Confused and frustrated - Onset of Adult Asthma at 34

Hello I recently had some key hole surgery with anesthetic in February. Then in March I had the cold flu virus. The day I went back to work I had to be brought home as I couldn't breath my breathlessness only seemed to be brought on if I did more than sit on the sofa. Doctors gave me predisoline some antibiotics and blue inhaler. This didn't prevent or cure anything. Eventually Dr gave me Flutiform which appeared to help a lot I was feeling more positive bit still needing the blue inhaler. Then this week after agreeing a plan to go back to work tomorrow. I felt rubbish Tuesday pm my throat was inflamed and my breathing was terrible Wednesday and chest super tight with a peak flow of 310 (it should be 440). Went back the docs and he sent me for bloods to test of some allergen had been triggered in my bloods and prescribed Montelukast 10mg. My peak flow is up around 380 Mark but I can't do anything than pottering around the house without getting breathless. 

I'm so frustrated and finding it all very upsetting. Is the doc doing the right thing? Is this normal? I feel so alone.

On the Monday and Tuesday I came into contact with two dogs. I also ate peanuts on the Tuesday lunch. Also interesting is my tight chest started the first time in the shower. 

Any advice anyone xx

12 Replies

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  • Hi

    There's a lot to try & work out there! I think the doc is doing the right thing because often with asthma it is trial & error. You need to find out what helps you & also what your triggers are.

    The blood tests might give some clues. Dogs are a common asthma trigger, peanuts less so but they notoriously can cause airway restriction (anaphylactic shock) so maybe something there?

    Moist air in showers can also be a trigger. Sometimes all you can do is keep monitoring things & noting any recurring issues then avoid whatever it is.

    I don't know a lot about  Flutiform but I believe it's a combination inhaler (part preventer part reliever) so if it's helped quickly that's the reliver bit; the preventer may take longer or you may need an alternative.

    In the meantime keep tracking your PF & see if you can notice anything that might cause it to drop.

  • Thank you I've got a diary as well as the peak flow diary noting things down hopefully I can see the GPS next week armed with some more information. 

  • Hello, to echo Minushabens, the Dr looks to be taking a logical path and it does take time to work out triggers and treatments to suit. Not feeling yourself can also make things slightly worse - as stress is also a classic trigger - though not always the main trigger. It certainly niggled me when I was diagnosed at 42, but learning to deal with it bit-by-bit, it has got a lot better. You have done the right thing to come here as you will get lots of good advice from a large experienced group. Take your time, notice things, write them down however daft they may seem and work with the Dr. Good Luck!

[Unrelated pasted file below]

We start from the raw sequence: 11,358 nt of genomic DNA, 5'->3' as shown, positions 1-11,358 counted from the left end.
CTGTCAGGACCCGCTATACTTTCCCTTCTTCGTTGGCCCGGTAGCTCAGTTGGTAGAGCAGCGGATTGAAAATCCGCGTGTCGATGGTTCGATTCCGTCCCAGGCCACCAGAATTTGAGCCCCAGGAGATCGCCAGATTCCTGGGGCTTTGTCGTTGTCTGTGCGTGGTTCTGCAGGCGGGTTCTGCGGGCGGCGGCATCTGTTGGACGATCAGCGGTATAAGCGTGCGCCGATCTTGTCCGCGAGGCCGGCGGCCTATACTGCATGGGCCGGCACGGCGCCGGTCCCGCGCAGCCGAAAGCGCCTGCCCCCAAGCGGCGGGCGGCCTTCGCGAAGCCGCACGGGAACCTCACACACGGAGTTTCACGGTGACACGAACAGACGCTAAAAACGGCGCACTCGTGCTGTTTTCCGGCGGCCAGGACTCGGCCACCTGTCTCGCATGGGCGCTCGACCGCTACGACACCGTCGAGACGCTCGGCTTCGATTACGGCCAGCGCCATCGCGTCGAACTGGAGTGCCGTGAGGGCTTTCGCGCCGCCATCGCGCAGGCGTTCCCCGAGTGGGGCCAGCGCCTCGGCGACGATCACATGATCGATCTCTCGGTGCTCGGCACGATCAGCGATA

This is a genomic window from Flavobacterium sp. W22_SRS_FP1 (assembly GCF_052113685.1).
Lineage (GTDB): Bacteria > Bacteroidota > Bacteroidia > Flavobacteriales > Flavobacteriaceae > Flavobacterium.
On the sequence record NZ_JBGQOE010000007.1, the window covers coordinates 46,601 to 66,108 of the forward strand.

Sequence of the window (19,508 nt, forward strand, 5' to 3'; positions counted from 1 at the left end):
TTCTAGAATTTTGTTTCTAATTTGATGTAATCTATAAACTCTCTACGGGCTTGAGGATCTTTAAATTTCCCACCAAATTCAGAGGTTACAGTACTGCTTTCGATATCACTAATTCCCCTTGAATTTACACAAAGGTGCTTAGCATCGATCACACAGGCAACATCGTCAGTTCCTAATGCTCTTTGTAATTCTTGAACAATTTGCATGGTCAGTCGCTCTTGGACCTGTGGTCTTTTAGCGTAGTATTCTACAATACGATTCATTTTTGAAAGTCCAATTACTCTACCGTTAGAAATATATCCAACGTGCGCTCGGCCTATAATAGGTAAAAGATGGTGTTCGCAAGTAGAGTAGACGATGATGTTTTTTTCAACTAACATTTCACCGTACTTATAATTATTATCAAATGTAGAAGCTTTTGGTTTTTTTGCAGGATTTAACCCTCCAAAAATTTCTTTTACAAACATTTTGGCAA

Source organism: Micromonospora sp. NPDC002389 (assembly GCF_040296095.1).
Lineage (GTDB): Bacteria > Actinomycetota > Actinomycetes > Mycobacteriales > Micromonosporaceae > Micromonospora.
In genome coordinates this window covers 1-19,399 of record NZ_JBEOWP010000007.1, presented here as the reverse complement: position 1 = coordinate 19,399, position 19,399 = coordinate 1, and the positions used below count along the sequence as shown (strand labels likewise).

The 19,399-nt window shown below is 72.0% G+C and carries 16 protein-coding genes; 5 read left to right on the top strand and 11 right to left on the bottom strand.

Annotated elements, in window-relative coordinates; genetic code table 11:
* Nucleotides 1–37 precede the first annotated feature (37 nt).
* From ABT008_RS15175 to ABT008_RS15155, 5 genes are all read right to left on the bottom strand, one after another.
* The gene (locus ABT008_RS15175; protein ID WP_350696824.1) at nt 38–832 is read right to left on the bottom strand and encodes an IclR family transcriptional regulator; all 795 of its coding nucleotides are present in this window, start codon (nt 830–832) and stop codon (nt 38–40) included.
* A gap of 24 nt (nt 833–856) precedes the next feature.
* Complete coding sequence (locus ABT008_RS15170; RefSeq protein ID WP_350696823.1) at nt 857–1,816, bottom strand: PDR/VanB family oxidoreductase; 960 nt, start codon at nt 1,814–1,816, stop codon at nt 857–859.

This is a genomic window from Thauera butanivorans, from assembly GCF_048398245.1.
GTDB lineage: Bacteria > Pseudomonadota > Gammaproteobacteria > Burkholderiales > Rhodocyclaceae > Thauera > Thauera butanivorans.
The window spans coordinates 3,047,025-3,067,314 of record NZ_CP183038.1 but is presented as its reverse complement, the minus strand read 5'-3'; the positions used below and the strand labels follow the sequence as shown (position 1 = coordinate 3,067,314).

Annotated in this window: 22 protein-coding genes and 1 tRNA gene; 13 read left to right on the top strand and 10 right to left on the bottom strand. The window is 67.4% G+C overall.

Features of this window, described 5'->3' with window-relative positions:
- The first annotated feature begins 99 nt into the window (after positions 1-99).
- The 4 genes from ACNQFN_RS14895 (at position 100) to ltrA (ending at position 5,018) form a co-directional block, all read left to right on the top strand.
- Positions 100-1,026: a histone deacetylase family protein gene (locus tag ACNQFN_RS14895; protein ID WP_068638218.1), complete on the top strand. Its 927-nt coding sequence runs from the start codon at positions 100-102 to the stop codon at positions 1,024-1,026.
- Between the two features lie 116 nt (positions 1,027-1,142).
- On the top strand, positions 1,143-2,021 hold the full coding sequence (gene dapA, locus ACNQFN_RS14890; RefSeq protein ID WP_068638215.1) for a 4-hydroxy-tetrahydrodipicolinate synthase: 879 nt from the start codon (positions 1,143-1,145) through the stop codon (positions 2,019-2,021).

• Hi Rach81h, I'm sorry you're having such an awful time! Being diagnosed with any condition isn't easy, but one like Asthma is particularly difficult as it can be life changing. I was diagnosed with Lupus at 29 years of age and then at 39 with Late Onset Asthma. For many years the Asthma was easily managed and didn't bother me too much even though my GP said that asthma developed in later years was more serious and harder to manage than childhood asthma. However this past year my asthma has gone completely bonkers, resulting in many hospital admissions, stage 1 lung failure requiring oxygen 24/7, numerous inhalers, nebulisers, high steroids etc. It Was very scary and frustrating as I've never smoked and tried to eat as healthy as possible.  Now things are beginning to improve, I've learned to live with the breathlessness and adapt my life  accordingly.  I believe your GP is doing the right things it's just it takes time to find the right treatment for each individual.  You will begin to recognise your triggers and the body will heal with time and tender loving care, just go easy on yourself.  Make others aware of your limitations try not to stress and things will improve.😊 Bronagh

  • Thank you so much for your reply. It sounds like you have been through a rough time. I have so much admiration for people who don't let their health beat them and I know my situation could be a lot worse. I guess I expected to just improve and the set back this week has really shook me up. I know I need to be patient.... 3 deep breaths and all. X

  • Hi something else which might help is try and learn some breathing exercises.  They are available on the net.